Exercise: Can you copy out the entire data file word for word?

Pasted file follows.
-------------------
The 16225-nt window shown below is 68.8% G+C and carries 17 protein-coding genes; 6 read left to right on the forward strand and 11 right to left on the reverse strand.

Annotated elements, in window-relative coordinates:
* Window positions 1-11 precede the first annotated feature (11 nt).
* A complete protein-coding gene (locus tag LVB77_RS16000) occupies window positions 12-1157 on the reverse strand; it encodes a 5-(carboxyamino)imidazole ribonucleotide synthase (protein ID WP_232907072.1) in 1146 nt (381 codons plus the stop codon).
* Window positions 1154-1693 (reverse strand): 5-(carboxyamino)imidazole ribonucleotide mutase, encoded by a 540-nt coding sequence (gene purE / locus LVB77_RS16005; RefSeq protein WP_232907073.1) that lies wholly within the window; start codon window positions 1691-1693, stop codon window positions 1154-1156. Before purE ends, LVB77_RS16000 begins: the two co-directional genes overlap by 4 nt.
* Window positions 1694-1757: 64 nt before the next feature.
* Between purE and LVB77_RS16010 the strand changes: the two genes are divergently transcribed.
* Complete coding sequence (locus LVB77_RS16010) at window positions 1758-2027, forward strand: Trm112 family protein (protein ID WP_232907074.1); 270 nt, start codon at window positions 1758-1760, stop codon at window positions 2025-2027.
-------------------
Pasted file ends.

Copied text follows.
The 16225-nt window shown below is 68.8% G+C and carries 17 protein-coding genes; 6 read left to right on the forward strand and 11 right to left on the reverse strand.

Annotated elements, in window-relative coordinates:
* Window positions 1-11 precede the first annotated feature (11 nt).
* A complete protein-coding gene (locus tag LVB77_RS16000) occupies window positions 12-1157 on the reverse strand; it encodes a 5-(carboxyamino)imidazole ribonucleotide synthase (protein ID WP_232907072.1) in 1146 nt (381 codons plus the stop codon).
* Window positions 1154-1693 (reverse strand): 5-(carboxyamino)imidazole ribonucleotide mutase, encoded by a 540-nt coding sequence (gene purE / locus LVB77_RS16005; RefSeq protein WP_232907073.1) that lies wholly within the window; start codon window positions 1691-1693, stop codon window positions 1154-1156. Before purE ends, LVB77_RS16000 begins: the two co-directional genes overlap by 4 nt.
* Window positions 1694-1757: 64 nt before the next feature.
* Between purE and LVB77_RS16010 the strand changes: the two genes are divergently transcribed.
* Complete coding sequence (locus LVB77_RS16010) at window positions 1758-2027, forward strand: Trm112 family protein (protein ID WP_232907074.1); 270 nt, start codon at window positions 1758-1760, stop codon at window positions 2025-2027.